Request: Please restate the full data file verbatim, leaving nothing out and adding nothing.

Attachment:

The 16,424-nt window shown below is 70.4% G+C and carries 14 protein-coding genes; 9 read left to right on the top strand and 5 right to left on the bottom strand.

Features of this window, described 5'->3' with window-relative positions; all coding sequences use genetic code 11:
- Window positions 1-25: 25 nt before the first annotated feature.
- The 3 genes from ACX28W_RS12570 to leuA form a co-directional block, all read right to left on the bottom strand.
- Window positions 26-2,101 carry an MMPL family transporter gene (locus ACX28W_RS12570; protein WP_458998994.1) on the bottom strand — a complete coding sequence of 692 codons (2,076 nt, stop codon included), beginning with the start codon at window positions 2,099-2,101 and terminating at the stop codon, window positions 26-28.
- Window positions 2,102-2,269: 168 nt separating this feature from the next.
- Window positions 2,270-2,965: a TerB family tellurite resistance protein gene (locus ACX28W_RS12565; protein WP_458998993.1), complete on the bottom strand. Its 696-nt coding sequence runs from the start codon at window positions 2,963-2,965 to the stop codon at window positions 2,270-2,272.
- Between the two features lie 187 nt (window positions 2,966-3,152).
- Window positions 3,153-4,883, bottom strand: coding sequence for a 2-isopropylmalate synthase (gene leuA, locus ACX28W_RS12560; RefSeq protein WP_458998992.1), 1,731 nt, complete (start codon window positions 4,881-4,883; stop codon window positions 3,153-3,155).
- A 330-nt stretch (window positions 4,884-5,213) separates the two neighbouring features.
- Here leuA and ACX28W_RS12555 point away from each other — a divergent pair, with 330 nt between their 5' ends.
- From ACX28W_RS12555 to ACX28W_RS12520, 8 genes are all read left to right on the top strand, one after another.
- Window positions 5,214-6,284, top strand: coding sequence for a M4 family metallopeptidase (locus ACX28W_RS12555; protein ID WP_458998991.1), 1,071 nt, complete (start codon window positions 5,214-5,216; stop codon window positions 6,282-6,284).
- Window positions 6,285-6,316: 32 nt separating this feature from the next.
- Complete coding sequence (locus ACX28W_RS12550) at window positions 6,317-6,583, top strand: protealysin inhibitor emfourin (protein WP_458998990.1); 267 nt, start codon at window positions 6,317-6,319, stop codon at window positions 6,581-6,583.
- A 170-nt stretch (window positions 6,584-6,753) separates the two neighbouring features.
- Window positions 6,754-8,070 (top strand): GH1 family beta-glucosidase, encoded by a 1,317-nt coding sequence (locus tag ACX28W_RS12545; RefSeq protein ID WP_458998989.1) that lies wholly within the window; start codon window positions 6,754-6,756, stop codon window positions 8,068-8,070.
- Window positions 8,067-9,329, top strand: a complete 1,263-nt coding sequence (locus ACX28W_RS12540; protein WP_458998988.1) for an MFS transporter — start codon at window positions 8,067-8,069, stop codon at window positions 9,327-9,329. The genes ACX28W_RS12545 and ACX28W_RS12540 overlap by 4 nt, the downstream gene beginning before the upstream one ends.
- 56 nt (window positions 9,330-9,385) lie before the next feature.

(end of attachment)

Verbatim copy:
The 16,424-nt window shown below is 70.4% G+C and carries 14 protein-coding genes; 9 read left to right on the top strand and 5 right to left on the bottom strand.

Features of this window, described 5'->3' with window-relative positions; all coding sequences use genetic code 11:
- Window positions 1-25: 25 nt before the first annotated feature.
- The 3 genes from ACX28W_RS12570 to leuA form a co-directional block, all read right to left on the bottom strand.
- Window positions 26-2,101 carry an MMPL family transporter gene (locus ACX28W_RS12570; protein WP_458998994.1) on the bottom strand — a complete coding sequence of 692 codons (2,076 nt, stop codon included), beginning with the start codon at window positions 2,099-2,101 and terminating at the stop codon, window positions 26-28.
- Window positions 2,102-2,269: 168 nt separating this feature from the next.
- Window positions 2,270-2,965: a TerB family tellurite resistance protein gene (locus ACX28W_RS12565; protein WP_458998993.1), complete on the bottom strand. Its 696-nt coding sequence runs from the start codon at window positions 2,963-2,965 to the stop codon at window positions 2,270-2,272.
- Between the two features lie 187 nt (window positions 2,966-3,152).
- Window positions 3,153-4,883, bottom strand: coding sequence for a 2-isopropylmalate synthase (gene leuA, locus ACX28W_RS12560; RefSeq protein WP_458998992.1), 1,731 nt, complete (start codon window positions 4,881-4,883; stop codon window positions 3,153-3,155).
- A 330-nt stretch (window positions 4,884-5,213) separates the two neighbouring features.
- Here leuA and ACX28W_RS12555 point away from each other — a divergent pair, with 330 nt between their 5' ends.
- From ACX28W_RS12555 to ACX28W_RS12520, 8 genes are all read left to right on the top strand, one after another.
- Window positions 5,214-6,284, top strand: coding sequence for a M4 family metallopeptidase (locus ACX28W_RS12555; protein ID WP_458998991.1), 1,071 nt, complete (start codon window positions 5,214-5,216; stop codon window positions 6,282-6,284).
- Window positions 6,285-6,316: 32 nt separating this feature from the next.
- Complete coding sequence (locus ACX28W_RS12550) at window positions 6,317-6,583, top strand: protealysin inhibitor emfourin (protein WP_458998990.1); 267 nt, start codon at window positions 6,317-6,319, stop codon at window positions 6,581-6,583.
- A 170-nt stretch (window positions 6,584-6,753) separates the two neighbouring features.
- Window positions 6,754-8,070 (top strand): GH1 family beta-glucosidase, encoded by a 1,317-nt coding sequence (locus tag ACX28W_RS12545; RefSeq protein ID WP_458998989.1) that lies wholly within the window; start codon window positions 6,754-6,756, stop codon window positions 8,068-8,070.
- Window positions 8,067-9,329, top strand: a complete 1,263-nt coding sequence (locus ACX28W_RS12540; protein WP_458998988.1) for an MFS transporter — start codon at window positions 8,067-8,069, stop codon at window positions 9,327-9,329. The genes ACX28W_RS12545 and ACX28W_RS12540 overlap by 4 nt, the downstream gene beginning before the upstream one ends.
- 56 nt (window positions 9,330-9,385) lie before the next feature.